REVIEW: The Fell Sword by Miles Cameron

The Fell Sword is the second book in The Traitor Son Cycle, coming after the rip-roaring and dragon-slaying beginning in The Red Knight. We head back to the Red Knight and his company and are quickly ensued in an exciting, political and high-medieval tale.

“The Red Knight sighed. ‘Sometimes I think you all take me for granted,’ he said and went off to wash the blood off his hands.”

We follow familiar faces in the Red Knight’s company as they descend from Alba to lands faraway, paid to put down a local rebellion – in true Miles Cameron style it is not that simple! The Red Knight was the perfect beginning of this intriguing fantastical world with knights and irks aplenty. The Fell Sword is a different beast, veering (slightly) away from the bloody and blood-pumpingly epic battles in favour of a deeply political tale, that still contains an almighty battle.

17737893There is a distinct change of pace from the unstoppable The Red Knight which is welcome as it is written masterfully. The Red Knight’s company takes a slight back-pedal as we are introduced to much more than just a company being paid to protect others. We meet new POVs and return to old ones. The Queen of Alba is facing political unrest, The Wilde are once-again plotting, and other minor-plots interweave this story.

“Sauce grinned. ‘Anytime, baby,’ she said.
‘We could make that our motto,’ allowed the Captain.”

As I am a massive fan of Cameron’s historical medieval series, I loved the setting of The Fell Sword and all of its bright, shiny, polished medieval-doings. The jousts, the ‘white-armour’, the ghiavarina – I have one of those, (a beautiful type of Italian spear). I really enjoyed reading about the clothing and the little details. The Fell Sword is dedicated by Miles Cameron ‘to the re-enactors’ and I can say for certain re-enactors will love to read of this world in its fantasy setting.

Although the battles were few, they were glorious and as always wonderfully written. Cameron has a way of writing battles that makes them feel so authentic, details really helping you as the reader to feel as if you are there in the midst of it all, listening to the blood-curdling screams and the clamour of weapons.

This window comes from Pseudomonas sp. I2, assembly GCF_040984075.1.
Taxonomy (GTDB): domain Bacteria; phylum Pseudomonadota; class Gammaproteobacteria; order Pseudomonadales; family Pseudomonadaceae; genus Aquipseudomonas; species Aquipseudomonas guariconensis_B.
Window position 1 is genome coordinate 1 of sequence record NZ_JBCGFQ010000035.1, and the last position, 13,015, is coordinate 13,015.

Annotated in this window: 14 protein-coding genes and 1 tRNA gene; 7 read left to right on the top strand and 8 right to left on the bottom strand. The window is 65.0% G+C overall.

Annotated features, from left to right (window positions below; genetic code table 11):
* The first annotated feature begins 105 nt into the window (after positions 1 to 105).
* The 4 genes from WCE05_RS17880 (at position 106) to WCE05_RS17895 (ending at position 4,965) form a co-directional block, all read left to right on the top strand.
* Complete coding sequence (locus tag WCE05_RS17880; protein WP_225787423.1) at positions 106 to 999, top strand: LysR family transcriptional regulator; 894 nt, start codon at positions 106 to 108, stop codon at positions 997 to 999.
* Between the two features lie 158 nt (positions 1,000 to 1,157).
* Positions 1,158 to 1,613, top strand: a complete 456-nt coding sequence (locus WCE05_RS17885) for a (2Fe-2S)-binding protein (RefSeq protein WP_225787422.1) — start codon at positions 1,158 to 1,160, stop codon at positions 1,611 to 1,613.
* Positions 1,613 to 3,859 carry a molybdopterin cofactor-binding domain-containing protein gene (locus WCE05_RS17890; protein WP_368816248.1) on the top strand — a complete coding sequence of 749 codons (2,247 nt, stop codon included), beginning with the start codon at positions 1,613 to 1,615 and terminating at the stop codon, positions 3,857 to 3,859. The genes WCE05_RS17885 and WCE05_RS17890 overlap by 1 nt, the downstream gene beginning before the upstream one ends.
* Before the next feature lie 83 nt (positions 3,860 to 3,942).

“It should come as no surprise that they are threatened by those who make war a profession. We don’t need to be manly or brave. All we have to do is win. There is no second place, and we get paid just as well whether we lose half our men or lose no men.”

The middle of the book contained a lot more politics than I predicted but I enjoyed discovering more about the world of Alba, Morea and Thrake. The characters were fleshed out and each story-arc was interesting. There was a feeling of preparing the reader for the next book, which hinted to me at an even bigger and more intense plot coming and I’m sure it will be completely worth the slower pace in this one.

“Dariusz felt something like admiration for the Red Knight. They clearly read the same books.”

5/5 – Another romping success in the world of the Traitor Son Cycle. The Fell Sword had intense battles and a good dose of world-building and political intrigue, setting up the next book nicely. Stay tuned!

Buy The Fell Sword by Miles Cameron

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Edward Gwynne

Ed is a medieval re-enactor, spending his weekends hitting people with various shaped weapons. Ed is also a primary school teacher and spends the weekdays telling children not to hit people with various shaped weapons. He has been influenced by his brilliant dad to spend as much time reading fantasy and historical-fiction. Huzzah!